Cheers!
 

son0fhobs

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Apr 28, 2011
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Mwa haha! Ok, so the answers by Nazpastor and Carmine Domenaco are pretty thorough. Brewing coffee, some of the caffeine stays in the grinds, where as the bean, you digest the whole bean and contents.
Here's the gist of it:

type serving caffeine drip 250ml = 8oz 115-175mg espresso 30ml = 1oz 100mg candy coated beans 28g 226mgbit.ly/m4Tib

I was hoping to find a more credible source. This one from answers.com references a better source, but the site was down. Bah!

"7 chocolate covered espresso equals a cup of coffee." ~coffeeshock.com

Food can be absorbed into the bloodstream from the mouth. I've taken a couple pills "sub-lingually" before, basically letting it get absorbed while I hold it below my tongue. Not sure if the position makes a difference.

Esspresso has less caffeine per bean, but is far more concentrated. (mixed with less water).

There you have it. I was hoping for more thorough biological explinations, but I have other work to do, so that's good enough. And combined with the two answers above, that's pretty thorough. Cheers all!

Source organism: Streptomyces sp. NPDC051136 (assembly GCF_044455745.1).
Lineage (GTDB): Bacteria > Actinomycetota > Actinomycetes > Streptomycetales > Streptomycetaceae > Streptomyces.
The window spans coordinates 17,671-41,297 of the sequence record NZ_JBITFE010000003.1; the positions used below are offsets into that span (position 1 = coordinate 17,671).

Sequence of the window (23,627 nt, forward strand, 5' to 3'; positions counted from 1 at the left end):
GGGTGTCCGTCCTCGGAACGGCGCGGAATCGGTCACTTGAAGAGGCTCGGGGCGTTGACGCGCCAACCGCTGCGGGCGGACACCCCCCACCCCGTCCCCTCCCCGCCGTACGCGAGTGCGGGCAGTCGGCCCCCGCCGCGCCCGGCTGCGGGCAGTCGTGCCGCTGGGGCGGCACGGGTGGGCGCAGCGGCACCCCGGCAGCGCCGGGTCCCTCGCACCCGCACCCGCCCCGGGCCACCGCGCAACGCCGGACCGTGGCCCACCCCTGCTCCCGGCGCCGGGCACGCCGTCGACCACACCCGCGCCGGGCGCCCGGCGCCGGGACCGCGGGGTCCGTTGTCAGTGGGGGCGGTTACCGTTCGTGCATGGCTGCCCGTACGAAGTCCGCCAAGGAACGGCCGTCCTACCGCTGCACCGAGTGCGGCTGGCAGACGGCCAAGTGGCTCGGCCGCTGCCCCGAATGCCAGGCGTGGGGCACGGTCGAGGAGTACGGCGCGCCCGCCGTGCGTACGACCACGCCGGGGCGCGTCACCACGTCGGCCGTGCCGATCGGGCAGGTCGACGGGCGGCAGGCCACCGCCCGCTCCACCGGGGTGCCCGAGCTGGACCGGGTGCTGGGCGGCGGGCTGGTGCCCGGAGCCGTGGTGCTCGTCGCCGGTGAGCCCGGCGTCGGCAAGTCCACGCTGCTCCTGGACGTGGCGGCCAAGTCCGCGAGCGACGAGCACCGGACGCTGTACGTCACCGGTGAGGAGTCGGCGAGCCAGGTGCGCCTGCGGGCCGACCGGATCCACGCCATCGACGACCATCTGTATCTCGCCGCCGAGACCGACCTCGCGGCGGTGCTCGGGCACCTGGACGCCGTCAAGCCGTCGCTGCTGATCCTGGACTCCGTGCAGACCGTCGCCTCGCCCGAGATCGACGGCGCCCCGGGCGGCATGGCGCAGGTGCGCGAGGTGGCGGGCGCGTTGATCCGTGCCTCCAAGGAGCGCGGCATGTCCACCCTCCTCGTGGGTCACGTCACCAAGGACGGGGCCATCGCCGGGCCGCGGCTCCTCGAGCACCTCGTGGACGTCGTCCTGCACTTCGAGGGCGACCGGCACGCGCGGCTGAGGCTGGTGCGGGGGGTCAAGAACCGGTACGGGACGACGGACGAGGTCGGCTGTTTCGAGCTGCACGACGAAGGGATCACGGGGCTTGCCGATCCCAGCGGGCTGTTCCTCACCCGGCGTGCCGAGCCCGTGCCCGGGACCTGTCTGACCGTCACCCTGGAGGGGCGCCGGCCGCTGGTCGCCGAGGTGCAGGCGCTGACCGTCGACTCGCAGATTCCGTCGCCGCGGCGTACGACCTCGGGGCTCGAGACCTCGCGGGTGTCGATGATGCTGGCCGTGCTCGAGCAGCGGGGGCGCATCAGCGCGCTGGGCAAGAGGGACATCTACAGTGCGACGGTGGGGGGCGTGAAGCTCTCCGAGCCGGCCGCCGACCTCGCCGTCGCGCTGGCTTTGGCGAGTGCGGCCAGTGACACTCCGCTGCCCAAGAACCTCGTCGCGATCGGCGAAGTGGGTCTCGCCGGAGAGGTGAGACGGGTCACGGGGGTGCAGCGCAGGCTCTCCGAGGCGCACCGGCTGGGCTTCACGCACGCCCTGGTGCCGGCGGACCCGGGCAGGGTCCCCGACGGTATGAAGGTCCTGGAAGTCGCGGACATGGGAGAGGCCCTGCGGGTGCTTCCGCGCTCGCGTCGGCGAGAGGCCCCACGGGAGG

David
 

alsterling

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......Science aside, I can drink two cups with breakfast, go and cup coffee all morning, drink two espressos and not get jittery. A handful of chocolate covered espresso beans makes me sweat and shake.

Carmine, thanks for bringing this home; science aside. I speak from experience when I say that when I start with chocolate covered coffee beans, I don't just eat "a few!" I'll end up going through a couple handfuls, especially if they're "covered in dark chocolate!" While I've been around commercial coffee for awhile, my system is highly reactive to the caffine, and not in a good way. Yet I find I'm drawn to coffee, even though I know it will usually increase my metabolic rate and make me uncomfortable. Beans do more temporary damage to me than my usual morning coffee, and I'll guess that's because of the guaranteed delivery of all that caffine and the chocolate. I fair better with coffee during mid-day, when I'm active and my system can more quickly process the caffine. So in my opinion, and aside from the science of it all as Carmine alluded, beans end up delivering more caffine. And again, I'd say it's owing to our/my eating behaviour when it comes to "chocolate"... the guilty partner in this comparison. :-D
 

Randy G.

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Some of these beans are caffeine enhanced. I ate a few one day and it was far more of a buzz and rush than I would get from drinking quite a bit of coffee.